Dunn participates in Biophysics REU program at Clemson University

Dunn participates in Biophysics REU program at Clemson University

May 5, 2020

Since he began his college career in 2016, Maryville College senior biochemistry major Logan Dunn ’20 has had an interest in pursuing a career in biomedical research.

Last summer, he had an opportunity to complete an internship that further clarified that path.

In the Biophysics Summer REU (Research Experiences for Undergraduates) program at Clemson University, Dunn worked in labs at the Clemson Light Imaging Facility (CLIF) and the Clemson Nanomaterials Institute (CNI), where he participated in interdisciplinary research.

Dunn, who transferred to Maryville College from Pellissippi State Community College in fall 2018, learned about the internship during his first semester at MC. He took a research seminar class, which is intended to help students build a foundation for their Senior Study.

One of the distinctive features of a Maryville education, the Senior Study requirement calls for students to complete a two-semester research and writing project that is guided by a faculty supervisor. According to the College’s catalog, the Senior Study program “facilitates the scholarship of discovery within the major field and integrates those methods with the educational goals fostered through the Maryville Curriculum.”

Not having completed his science-related major required courses yet (he had completed all of his general education requirements and most electives before transferring), he was unsure about his Senior Study topic. His professor recommended that he look into National Science Foundation (NSF) REU programs, which take place during the summer and could likely provide valuable research that he could use as part of his Senior Study.

Clemson’s REU program caught his attention, because it “emphasized a partnership between interns working in two labs and a focus on interdisciplinary work.”

“They listed project descriptions along with the primary investigator (PI) and the methods each project would use. I thought the projects all sounded amazing,” said Dunn, who is from Maryville, Tenn. “Some of the project methods they had listed were the basis of Nobel Prizes awarded within the last decade, most projects incorporated some form of microscopy I had never used—or heard of—and all of them would’ve fostered my personal growth as a scientist.”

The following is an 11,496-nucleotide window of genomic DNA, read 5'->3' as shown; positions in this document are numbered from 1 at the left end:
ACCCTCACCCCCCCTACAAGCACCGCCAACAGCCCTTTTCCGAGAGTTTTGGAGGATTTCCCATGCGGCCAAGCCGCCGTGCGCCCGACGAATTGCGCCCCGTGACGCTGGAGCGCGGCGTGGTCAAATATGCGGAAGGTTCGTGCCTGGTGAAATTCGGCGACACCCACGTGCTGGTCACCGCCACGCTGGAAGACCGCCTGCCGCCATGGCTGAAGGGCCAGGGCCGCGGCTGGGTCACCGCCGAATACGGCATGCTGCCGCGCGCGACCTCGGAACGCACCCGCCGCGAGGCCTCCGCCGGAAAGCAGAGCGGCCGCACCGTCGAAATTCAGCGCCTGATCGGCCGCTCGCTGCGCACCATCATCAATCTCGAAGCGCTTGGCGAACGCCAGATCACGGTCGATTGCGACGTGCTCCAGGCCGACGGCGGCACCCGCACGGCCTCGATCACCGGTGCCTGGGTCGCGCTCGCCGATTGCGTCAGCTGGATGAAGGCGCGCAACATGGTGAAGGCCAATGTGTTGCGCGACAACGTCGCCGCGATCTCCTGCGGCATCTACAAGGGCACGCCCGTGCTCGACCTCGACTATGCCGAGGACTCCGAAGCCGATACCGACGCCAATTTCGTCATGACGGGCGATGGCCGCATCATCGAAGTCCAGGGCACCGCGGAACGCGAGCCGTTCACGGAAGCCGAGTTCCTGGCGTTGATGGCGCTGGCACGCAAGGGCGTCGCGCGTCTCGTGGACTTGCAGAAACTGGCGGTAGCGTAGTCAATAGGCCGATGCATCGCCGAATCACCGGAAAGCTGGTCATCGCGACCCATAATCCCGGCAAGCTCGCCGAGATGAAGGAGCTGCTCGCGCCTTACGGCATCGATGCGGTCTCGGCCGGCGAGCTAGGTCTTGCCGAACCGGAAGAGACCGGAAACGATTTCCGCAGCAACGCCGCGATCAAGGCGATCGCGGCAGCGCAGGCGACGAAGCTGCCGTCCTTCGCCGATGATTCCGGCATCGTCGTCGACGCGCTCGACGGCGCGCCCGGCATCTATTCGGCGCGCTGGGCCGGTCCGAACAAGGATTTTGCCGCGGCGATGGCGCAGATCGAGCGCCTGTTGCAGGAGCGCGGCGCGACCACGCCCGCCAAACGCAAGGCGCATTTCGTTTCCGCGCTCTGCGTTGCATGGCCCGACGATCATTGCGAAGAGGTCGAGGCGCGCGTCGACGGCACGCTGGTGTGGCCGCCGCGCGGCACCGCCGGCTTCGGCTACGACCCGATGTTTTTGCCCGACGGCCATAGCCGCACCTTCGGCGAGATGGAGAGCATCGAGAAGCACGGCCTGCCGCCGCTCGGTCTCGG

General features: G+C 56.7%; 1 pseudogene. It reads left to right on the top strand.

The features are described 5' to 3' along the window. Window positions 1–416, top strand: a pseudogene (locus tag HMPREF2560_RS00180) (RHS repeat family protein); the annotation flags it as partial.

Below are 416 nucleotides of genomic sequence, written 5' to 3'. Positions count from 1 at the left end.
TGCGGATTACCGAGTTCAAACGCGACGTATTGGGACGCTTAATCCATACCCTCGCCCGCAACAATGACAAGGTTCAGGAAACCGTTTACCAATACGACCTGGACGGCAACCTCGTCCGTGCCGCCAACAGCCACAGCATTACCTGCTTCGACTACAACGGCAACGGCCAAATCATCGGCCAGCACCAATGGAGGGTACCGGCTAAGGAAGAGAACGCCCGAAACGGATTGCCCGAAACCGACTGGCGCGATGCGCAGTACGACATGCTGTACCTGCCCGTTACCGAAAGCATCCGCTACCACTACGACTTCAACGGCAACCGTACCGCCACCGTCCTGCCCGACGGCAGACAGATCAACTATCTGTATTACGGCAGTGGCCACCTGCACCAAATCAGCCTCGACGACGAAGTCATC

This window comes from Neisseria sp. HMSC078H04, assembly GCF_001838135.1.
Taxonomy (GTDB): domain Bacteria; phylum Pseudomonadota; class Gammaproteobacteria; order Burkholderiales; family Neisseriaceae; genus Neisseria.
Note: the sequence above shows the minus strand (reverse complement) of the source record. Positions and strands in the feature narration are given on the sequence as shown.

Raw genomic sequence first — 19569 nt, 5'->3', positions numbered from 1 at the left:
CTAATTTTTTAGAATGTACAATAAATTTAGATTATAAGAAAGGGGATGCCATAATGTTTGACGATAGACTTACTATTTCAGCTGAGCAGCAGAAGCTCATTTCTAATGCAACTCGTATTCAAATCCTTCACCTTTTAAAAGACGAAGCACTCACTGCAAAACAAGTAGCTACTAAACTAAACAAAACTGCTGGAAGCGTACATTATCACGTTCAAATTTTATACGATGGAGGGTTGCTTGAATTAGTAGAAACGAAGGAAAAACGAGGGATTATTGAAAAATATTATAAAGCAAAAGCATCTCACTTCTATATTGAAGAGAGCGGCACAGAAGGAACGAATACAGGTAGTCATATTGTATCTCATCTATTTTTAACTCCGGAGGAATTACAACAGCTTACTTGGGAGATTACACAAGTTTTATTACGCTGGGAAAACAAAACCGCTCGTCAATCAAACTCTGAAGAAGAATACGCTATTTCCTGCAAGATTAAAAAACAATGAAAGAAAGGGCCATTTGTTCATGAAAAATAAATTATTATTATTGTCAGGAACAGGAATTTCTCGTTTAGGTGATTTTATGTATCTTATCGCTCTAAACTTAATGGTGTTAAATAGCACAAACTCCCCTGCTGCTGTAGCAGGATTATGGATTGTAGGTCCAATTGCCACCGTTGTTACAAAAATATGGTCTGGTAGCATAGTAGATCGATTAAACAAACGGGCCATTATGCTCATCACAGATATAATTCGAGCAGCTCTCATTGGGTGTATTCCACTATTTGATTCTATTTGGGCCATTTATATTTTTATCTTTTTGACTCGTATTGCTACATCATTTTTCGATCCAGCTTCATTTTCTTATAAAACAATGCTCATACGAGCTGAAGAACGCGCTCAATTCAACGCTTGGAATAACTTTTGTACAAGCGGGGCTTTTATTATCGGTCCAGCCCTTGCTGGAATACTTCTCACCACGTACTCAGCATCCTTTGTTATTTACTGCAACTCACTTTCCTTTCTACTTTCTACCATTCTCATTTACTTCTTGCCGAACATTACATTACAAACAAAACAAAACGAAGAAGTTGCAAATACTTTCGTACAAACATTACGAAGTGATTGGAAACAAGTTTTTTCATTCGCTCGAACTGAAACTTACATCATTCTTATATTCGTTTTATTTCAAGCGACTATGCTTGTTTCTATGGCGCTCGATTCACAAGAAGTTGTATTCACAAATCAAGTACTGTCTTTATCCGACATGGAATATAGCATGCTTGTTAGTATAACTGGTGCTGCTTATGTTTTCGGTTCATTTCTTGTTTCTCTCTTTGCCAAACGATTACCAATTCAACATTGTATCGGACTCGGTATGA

Interdisciplinary Research in Two Labs

When he arrived at Clemson University, Dunn and other interns underwent a “biophysics bootcamp” during the first week to practice or learn laboratory techniques related to the participants’ respective projects. This included transforming E. coli with plasmid DNA to make the bacteria express a fluorescent protein, using electrophoresis to determine the size of the protein and isolating and purifying the fluorescent protein, he said. These were not new techniques for Dunn; having transformed bacteria in Dr. Jennifer Brigati’s genetics lab at Maryville College prior to the REU, he felt “extremely confident” in completing the procedure and explaining the underlying science.

For the remainder of his 10-week internship, he split his time between two labs. At the Clemson Light Imaging Facility (CLIF), his group focused on furthering the capabilities of a technique called multiphoton imaging (MPI).

“This method uses multiple photons in the far-red and/or near infrared regions of the electromagnetic spectrum; photons with these wavelengths are non-damaging to cells and can more readily penetrate tissues without being absorbed,” Dunn explained. “Currently, this imaging method is limited to roughly one centimeter deep in live organisms, and the goal of our work was to design and optimize a more efficient imaging probe using carbon-based nanomaterials that would ultimately be capable of imaging at increased depths.”

Work at the Clemson Nanomaterials Institute (CNI) focused on the preparation and physical characterization of the single-walled carbon nanotubes (SWCNTs) they used as nanomaterial probes.

“SWCNTs were given induced defects by a planetary ball mill, which is essentially an instrument that grinds the nanomaterial like a mortar and pestle,” Dunn said. “In total, there were five average defect densities. Some of the physical analyses I performed included scanning electron microscopy, transmission electron microscopy and Raman confocal microscopy. Final preparation of the SWCNTs occurred at Clemson’s Light Imaging Facility, where three stock samples were made for each defect density. Two of these stock samples were coated with protein, one with bovine serum albumin (BSA) and one with fibrinogen.”

Outside of the lab, he stayed busy, participating in a variety of activities related to his internship. His REU group had the opportunity to visit biotechnology companies and organizations, such as Greenwood Genetic Center and RayBiotech.

He participated in one to three professional development workshops every week – one just for program participants and the others for REU students across campus. By the time he completed his internship, he had attended 21 workshops, with topics ranging from data analysis tools to funding graduate school.

Dunn also had several opportunities to present his work. A journal club held every other week allowed interns to present and discuss recent research done by others, and biophysics seminars provided opportunities to hear from professors who presented their research. The students, including Dunn, were required to give two oral presentations about their respective project, and they made posters about their work and presented them at a campus-wide research symposium. 

Senior Study Research

Work completed during his REU internship is the basis of Dunn’s Senior Study, and he spent much of this academic year reviewing literature, revising his writing and improving the presentation and interpretation of his results, he said.